The epiphany I had that night at Coachella wasn’t just about Courtney Love. Even before this moment, I had begun to notice a disconnect in the way my employees and I related to one another. I could see that the 20-somethings who signed on to work for me were not motivated by the same bottom-line that had spurred previous generations to devote their lives to their work. They weren’t interested in being chained to a desk from 9 to 5 each day. They cared less about money, they wanted to feel like what they were doing was important, and they looked at their working life as just one component of their entire lifestyle.
At the same time that I was becoming aware of this disconnect, I began to notice that the way I was living my life was leading me down a troubling path. Years of long hours at the office, pushing to get ahead, and poor choices when it came to nutrition and exercise were causing me to experience health problems. I found myself suffering from chest pains in my early forties. I was getting older, I was out of shape, and I was becoming increasingly run-down. I needed to do something to reorient myself on a path to better health. And so I found myself in the position of needing to solve two very important problems. I needed to find a way to engage and motivate my Millennial employees, and I also needed to save myself from the poor health trajectory I was on.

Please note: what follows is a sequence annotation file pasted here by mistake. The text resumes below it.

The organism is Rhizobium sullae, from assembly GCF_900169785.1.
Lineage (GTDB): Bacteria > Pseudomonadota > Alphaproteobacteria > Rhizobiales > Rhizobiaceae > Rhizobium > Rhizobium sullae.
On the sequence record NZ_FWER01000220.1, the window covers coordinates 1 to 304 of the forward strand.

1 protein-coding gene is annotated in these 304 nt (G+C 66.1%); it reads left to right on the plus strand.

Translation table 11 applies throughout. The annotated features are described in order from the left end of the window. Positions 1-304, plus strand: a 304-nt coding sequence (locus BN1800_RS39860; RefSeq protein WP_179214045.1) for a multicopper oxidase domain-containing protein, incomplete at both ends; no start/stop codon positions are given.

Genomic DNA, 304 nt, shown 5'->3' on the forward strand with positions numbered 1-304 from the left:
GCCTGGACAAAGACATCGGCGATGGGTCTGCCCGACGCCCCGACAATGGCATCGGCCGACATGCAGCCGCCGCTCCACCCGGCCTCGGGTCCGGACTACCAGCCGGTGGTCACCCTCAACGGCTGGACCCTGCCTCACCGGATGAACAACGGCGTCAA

Yoga – The First Step